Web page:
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Manning sets the tone for Summit

Prime Minister Patrick Manning last night set the tone for the Fifth Summit of the Americas, when he called on leaders to be politically mature and not allow any one subject to cause discord, as he made reference to the contentious issue of the US trade embargo against Cuba.

"It will be a mistake if we allow any one issue to dominate our deliberations, so many important matters on the agenda.

"It will be a tragedy if we allow any one issue to be a great source of discord among us and it will be an error of existential proportions if we are not able to conduct our business on the basis of cordiality and mutual respect," Manning said, as he delivered one of several speeches during the opening ceremony yesterday at the Hyatt Regency hotel in Port of Spain.

"And let it not be said that we failed our people in their hour of need because we lacked the maturity and good sense to conduct our business in a rational and objective manner," he continued.

The Prime Minister, however, made it clear that the time had come to see the proper reintegration of Cuba into the Western hemisphere. He said the words of US President Barack Obama, who spoke before him, were a great cause for optimism.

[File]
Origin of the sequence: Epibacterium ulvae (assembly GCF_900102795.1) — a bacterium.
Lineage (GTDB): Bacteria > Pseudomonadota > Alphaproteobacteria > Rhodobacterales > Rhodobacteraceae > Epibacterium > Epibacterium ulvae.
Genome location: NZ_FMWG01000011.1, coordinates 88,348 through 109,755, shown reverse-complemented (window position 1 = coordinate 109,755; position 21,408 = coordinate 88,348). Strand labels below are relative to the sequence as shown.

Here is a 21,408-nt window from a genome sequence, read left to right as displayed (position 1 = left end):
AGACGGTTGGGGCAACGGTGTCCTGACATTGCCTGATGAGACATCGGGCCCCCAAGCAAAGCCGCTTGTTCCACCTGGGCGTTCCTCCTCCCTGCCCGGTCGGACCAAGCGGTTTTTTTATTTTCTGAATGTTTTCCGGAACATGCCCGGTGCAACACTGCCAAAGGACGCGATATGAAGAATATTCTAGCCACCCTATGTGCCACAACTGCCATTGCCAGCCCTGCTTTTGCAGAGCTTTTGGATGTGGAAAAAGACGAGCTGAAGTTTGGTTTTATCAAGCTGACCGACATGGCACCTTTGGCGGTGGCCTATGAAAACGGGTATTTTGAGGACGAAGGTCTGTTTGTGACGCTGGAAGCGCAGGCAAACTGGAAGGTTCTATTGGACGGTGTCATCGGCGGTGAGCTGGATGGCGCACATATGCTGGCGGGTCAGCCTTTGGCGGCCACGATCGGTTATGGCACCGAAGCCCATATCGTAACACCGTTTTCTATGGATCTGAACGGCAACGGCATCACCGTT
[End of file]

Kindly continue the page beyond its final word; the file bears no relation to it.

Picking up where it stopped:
Manning said Obama's presidency brings hope and the people of Trinidad and Tobago, like others around the world, remain positive that his administration will herald the dawn of a new day.

The Prime Minister outlined a number of key issues which, he said, should be discussed by the heads.

Crime was one of them. Manning explained that the Caribbean is a major transshipment point for drugs and guns, noting the drugs are passed to the north but the guns remain, creating a major crime problem.

Manning added that the question of terrorism, which was now raising its head in the region, was also a cause for concern, as he called for an advanced passenger information system, which he said was an important step to addressing this problem.

On the issue of oil and gas, Manning said countries in the region aim to guarantee energy security, but this could only be achieved through proper relations. He said if this was not the case, then the anticipated level of energy security would not be available to us and the nuclear option would become more attractive and a question of international concern, involving the possible proliferation of nuclear weapons, could rear its head.

Manning also spoke about the global financial crisis, noting the time had come to create a new architecture designed to bring about a more equitable distribution of the resources. He also raised concern over the effect of this crisis on Caribbean islands which depend on tourism for revenues, saying its future must also be discussed.